My daughter is on the cusp of being able to read on her own. What can I do to help her while still giving her space and not pushing her too hard? She prefers to do things on her own, though she'll tolerate parental direction in short bursts. She loves games (both in app form and real life), drawing, science experiments, puzzles and writing. She is read to every day at bedtime, but gets frustrated with reading text on a page. I would love resources and advice to help get her going with reading. [more inside]
Does the age of first language acquisition differ by language? [more inside]
I'm going to spend a month or two in Denmark next spring, and although it's likely that everyone I meet there will speak better English than I do, I started the Duolingo Danish course and to my surprise I'm really enjoying it. Can you recommend Danish-language media (movies, tv or radio shows, bloggers or vloggers...) that I can access online, maybe have Danish subtitles, and that I might have a chance of understanding even though I haven't even learned the past tense yet? (Don't worry, I'll get to that soon.)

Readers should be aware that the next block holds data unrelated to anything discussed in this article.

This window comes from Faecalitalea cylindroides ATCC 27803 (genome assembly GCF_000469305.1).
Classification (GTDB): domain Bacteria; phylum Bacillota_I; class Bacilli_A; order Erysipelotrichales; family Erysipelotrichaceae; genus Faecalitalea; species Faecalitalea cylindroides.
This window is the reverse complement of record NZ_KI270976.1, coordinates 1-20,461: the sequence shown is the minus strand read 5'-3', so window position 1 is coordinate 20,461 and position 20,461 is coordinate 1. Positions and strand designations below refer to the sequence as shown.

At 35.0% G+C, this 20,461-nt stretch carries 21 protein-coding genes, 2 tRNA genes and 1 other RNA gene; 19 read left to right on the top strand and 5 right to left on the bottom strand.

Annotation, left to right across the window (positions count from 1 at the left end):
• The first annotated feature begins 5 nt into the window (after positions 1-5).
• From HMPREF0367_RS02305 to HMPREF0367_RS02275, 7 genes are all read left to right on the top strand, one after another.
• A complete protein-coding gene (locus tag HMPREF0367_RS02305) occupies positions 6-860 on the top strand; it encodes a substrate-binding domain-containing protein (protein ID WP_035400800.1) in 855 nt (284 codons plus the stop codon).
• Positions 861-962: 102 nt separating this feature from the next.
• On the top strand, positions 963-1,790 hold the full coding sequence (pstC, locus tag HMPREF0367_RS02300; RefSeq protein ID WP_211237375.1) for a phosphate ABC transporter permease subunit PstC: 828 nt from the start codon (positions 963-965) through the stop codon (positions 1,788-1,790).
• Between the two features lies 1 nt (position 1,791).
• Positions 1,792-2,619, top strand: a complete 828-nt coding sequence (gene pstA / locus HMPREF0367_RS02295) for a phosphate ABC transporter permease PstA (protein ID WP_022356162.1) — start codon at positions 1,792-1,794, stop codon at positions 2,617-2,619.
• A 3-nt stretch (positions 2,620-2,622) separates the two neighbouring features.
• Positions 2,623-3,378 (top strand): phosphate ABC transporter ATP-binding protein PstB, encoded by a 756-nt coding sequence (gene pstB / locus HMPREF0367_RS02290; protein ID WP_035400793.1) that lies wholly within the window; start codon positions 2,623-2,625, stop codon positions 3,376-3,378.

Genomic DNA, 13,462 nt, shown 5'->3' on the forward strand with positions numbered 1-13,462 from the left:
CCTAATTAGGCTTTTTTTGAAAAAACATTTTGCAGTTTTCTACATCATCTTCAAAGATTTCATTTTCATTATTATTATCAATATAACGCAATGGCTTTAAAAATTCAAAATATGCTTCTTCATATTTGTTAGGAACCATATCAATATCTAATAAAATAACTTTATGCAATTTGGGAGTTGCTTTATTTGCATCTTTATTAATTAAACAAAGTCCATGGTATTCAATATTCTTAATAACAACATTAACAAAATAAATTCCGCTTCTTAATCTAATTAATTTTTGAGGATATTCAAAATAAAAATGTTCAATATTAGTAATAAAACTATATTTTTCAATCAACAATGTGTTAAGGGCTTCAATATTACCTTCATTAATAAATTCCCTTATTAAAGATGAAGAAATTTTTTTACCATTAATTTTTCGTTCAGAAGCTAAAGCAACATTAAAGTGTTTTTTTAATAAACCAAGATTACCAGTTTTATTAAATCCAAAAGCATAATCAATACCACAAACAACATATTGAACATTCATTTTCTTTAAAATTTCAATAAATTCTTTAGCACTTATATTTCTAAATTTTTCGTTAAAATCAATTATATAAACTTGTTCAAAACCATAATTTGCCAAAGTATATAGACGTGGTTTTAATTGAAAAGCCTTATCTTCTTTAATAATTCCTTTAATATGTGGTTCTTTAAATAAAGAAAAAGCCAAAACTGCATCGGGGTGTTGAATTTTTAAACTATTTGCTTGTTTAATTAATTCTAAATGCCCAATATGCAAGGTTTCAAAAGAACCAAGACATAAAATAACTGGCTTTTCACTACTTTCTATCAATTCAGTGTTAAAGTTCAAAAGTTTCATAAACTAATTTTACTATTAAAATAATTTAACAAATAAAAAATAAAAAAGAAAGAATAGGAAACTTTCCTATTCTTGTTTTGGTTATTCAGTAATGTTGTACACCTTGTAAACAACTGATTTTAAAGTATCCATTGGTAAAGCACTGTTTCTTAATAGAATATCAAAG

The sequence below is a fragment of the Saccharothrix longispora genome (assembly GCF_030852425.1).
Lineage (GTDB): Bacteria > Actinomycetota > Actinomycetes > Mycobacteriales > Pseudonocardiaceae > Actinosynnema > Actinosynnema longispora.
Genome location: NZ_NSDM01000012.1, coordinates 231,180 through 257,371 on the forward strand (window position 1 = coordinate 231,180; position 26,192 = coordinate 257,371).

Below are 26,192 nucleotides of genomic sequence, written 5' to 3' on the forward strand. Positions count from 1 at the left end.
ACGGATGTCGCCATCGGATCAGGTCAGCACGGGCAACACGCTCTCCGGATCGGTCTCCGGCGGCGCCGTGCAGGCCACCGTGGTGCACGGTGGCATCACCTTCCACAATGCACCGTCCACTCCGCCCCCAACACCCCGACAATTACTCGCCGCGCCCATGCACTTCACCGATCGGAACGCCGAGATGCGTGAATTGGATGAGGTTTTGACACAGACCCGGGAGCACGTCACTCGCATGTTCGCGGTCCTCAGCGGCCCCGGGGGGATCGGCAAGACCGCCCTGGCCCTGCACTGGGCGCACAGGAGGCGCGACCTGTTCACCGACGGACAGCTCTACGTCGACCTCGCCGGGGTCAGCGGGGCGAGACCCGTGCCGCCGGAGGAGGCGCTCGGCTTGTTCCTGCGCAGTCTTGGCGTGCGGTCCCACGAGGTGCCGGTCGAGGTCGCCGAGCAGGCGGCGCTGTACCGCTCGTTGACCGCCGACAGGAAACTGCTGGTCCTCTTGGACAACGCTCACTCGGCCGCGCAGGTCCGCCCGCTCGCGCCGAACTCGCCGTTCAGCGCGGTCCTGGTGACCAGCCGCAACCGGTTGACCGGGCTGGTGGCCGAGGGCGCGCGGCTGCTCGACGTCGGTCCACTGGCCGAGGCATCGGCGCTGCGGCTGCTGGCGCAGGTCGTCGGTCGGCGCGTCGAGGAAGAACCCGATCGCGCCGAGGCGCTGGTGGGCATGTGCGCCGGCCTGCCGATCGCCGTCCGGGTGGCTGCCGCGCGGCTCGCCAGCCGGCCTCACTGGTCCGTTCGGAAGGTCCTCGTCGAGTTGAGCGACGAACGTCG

How do I overcome a stubborn plateau when it comes to learning a language? [more inside]
How can I make sure to learn a strong foundation of computer science principles while pursuing a masters focusing more on scripting and data analysis? [more inside]
Do you know any great apps to help a youth's Hebrew self-study? [more inside]
My 6 year old has started bringing home reading homework from her grade 1 class. She quickly gets frustrated with it and shuts down, which I in turn find very frustrating. It is complicated by the fact that she is in a french immersion school and while I speak decent french, it is definitely a second language for me. Give me ways to help her that she will respond to. Or give me some insight into her behaviour so that I can do better at keeping my cool about it. [more inside]
I've been drawing for most of my life. I'm competent, but not good. How do I get good? [more inside]
What are the "must have" essential books on teaching? Not necessarily about classroom management or working with kids, but about connecting with students (children or adults), helping them process and retain information and build understanding particularly when it is voluntary learning (i.e. there are no grades involved.)
Co-worker is planning a program of hands-on trainings in [esoteric public-sector field] and wants to jazz it up a bit with unnecessarily grandiose names. Specifically looking for current tech-sector jargon for "experiential learning" or something along those lines.
Looking for recommendations on good anime series in Japanese with Japanese subtitles. Any ideas where I might be able to find 'em? (More than happy to pay for the content)